Good Friday Tradition Praying The Steps Returns To Mt. Adams
A Cincinnati Good Friday tradition is back this year.
Ohio Gov. Mike DeWine lifted many COVID-19 restrictions for church services and the mayor gave the parish permission to proceed with "plans to provide a safe environment for the large crowds who are likely to be present."
The annual fish fry and other social aspects are still canceled, though the church is open for prayer and there will be a worship service at 7 p.m. Social distancing and face coverings are required inside the church.
Those who are immunocompromised or with other health concerns were encouraged to pray the steps earlier in the week.
People from the around the world have been coming to Mt. Adams to pray the steps since the tradition began in the late 1850s.
History Of Praying The Steps
Holy Cross-Immaculata recounts the history of the annual Good Friday tradition:
The tradition of praying the steps began in the late 1850s when Archbishop Purcell asked people to climb the hillside, praying that enough money would be raised to build Immaculata Church. No one seems to know for certain why the tradition of praying the steps on Good Friday developed, but each year thousands of people from all 50 states and even international visitors of all faiths make a pilgrimage to the holy site. For many area families, it is an annual tradition. No matter the weather, area faithful climb the steps, one by one, from the base of the steps to the church.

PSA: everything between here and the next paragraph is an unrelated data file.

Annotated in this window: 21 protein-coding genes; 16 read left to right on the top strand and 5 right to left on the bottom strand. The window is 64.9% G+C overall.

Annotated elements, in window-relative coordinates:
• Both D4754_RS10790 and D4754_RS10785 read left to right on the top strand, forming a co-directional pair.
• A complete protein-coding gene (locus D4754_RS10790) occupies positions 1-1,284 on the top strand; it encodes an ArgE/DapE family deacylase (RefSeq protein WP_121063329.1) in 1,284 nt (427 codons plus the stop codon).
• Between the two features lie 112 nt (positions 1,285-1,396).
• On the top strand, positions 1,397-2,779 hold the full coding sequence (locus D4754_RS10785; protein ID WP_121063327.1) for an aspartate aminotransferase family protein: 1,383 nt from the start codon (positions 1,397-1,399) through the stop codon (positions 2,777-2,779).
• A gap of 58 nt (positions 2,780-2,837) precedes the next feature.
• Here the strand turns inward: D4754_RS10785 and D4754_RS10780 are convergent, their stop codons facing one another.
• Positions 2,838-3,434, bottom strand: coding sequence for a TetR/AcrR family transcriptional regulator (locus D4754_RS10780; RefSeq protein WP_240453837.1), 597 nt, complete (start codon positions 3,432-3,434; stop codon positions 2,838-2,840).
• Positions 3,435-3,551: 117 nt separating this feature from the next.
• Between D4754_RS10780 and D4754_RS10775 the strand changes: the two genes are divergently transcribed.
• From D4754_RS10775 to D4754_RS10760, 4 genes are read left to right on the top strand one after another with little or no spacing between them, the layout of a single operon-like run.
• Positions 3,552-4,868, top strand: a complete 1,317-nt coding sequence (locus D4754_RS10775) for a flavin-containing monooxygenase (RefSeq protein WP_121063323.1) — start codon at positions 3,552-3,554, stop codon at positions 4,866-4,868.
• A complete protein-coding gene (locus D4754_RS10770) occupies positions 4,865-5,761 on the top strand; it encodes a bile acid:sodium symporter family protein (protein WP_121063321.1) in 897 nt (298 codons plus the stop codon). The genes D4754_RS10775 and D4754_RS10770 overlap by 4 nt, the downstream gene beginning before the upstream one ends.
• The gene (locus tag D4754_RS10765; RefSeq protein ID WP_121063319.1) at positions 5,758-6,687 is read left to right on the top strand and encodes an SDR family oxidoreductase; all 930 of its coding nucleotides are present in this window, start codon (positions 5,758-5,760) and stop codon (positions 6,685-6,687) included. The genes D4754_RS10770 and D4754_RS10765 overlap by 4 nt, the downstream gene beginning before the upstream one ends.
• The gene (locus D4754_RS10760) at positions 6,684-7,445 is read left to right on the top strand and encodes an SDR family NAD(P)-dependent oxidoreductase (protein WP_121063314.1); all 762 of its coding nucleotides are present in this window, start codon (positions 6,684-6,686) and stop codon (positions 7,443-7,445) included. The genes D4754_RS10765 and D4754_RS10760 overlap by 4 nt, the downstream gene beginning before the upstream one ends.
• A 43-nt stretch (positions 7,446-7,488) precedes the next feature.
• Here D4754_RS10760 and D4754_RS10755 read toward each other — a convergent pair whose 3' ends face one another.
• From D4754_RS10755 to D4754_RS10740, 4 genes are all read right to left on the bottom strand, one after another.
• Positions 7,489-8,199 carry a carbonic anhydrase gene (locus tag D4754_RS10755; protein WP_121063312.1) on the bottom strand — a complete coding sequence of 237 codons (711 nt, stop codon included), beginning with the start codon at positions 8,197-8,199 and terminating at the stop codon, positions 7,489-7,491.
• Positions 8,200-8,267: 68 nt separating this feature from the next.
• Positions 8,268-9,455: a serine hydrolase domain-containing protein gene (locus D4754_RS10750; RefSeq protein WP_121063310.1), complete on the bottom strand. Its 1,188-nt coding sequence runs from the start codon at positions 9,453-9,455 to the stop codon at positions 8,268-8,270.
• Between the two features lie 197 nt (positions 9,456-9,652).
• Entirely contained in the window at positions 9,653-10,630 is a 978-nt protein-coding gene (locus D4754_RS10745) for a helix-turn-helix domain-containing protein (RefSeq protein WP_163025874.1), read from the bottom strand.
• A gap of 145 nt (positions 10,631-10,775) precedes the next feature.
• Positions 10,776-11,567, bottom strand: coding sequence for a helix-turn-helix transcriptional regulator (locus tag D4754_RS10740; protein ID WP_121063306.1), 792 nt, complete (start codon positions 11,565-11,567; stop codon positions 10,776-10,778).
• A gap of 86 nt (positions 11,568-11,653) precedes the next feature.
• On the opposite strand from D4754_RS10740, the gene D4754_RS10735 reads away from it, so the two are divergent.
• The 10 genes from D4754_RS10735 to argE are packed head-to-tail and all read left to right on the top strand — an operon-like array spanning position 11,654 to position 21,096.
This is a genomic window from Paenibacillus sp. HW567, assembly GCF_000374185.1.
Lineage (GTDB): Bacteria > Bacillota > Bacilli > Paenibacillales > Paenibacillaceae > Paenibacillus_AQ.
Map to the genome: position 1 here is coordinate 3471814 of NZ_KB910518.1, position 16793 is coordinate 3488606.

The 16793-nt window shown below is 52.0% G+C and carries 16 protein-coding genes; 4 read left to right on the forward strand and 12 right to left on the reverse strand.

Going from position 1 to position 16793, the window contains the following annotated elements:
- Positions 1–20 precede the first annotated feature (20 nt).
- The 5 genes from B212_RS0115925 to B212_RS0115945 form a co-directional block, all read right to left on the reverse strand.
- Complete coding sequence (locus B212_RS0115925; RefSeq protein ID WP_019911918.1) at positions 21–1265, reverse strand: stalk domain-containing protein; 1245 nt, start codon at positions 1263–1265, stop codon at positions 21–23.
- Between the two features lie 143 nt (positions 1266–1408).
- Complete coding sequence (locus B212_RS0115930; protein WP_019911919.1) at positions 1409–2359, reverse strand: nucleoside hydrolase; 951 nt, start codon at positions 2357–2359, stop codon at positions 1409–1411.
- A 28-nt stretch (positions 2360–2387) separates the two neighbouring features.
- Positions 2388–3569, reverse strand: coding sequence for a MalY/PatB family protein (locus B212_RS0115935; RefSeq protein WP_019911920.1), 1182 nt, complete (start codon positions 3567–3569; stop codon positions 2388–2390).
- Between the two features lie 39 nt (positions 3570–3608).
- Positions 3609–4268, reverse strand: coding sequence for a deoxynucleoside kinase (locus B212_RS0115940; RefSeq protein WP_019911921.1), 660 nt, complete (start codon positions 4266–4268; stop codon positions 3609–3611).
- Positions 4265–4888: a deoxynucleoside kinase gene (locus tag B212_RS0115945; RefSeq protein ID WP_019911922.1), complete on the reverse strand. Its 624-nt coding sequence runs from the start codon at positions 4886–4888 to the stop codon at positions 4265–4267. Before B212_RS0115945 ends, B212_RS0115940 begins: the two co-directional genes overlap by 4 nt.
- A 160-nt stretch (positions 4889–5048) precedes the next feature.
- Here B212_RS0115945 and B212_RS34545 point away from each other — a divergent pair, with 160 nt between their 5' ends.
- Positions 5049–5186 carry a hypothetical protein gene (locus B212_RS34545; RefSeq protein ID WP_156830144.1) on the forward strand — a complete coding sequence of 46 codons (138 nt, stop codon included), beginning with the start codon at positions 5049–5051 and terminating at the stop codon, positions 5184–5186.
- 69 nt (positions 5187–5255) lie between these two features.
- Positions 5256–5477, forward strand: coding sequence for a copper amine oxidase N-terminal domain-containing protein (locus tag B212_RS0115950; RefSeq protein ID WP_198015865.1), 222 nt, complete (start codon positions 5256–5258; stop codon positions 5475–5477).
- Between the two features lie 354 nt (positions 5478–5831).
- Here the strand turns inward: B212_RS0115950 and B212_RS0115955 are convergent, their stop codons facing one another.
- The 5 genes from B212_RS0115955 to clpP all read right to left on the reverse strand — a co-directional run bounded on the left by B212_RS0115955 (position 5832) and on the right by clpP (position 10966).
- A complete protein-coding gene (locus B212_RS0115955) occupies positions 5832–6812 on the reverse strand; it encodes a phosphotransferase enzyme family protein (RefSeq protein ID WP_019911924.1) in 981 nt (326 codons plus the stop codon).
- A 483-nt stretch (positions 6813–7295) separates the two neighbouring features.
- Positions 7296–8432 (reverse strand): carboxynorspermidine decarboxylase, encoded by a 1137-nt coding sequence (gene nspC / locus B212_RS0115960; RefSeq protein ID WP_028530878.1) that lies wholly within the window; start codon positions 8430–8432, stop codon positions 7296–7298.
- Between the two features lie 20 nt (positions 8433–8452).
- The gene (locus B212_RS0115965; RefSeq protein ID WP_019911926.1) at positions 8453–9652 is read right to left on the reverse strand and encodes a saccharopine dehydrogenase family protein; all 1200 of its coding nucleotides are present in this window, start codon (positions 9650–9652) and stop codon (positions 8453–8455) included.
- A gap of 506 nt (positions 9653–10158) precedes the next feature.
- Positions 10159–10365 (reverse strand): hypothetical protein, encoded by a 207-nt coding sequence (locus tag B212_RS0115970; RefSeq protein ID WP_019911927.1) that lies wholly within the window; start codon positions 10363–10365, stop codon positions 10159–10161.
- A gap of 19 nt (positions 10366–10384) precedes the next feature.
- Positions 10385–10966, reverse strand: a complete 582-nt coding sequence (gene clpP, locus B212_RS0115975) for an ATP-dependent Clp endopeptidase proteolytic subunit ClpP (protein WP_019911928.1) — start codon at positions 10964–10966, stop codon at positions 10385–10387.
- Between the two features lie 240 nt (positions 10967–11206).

In the early days, the faithful climbed a dirt path until wooden steps were built, followed by concrete steps in 1911. Today, those visiting the steps can choose to begin from one of three locations: the upper steps, middle steps, or lower steps. The upper steps begin on St. Gregory Street just below the church entrance, and the middle steps begin on Columbia Parkway. The lower steps, which begin on Riverside Drive (formerly Eastern Avenue) across from the Montgomery Inn Boathouse, were repaired in 2009 and now feature wider steps, pedestrian-scaled lighting, and new landscaping and signage. There is also an improved pedestrian overlook at the top of the steps, just outside the main entrance to Immaculata Church.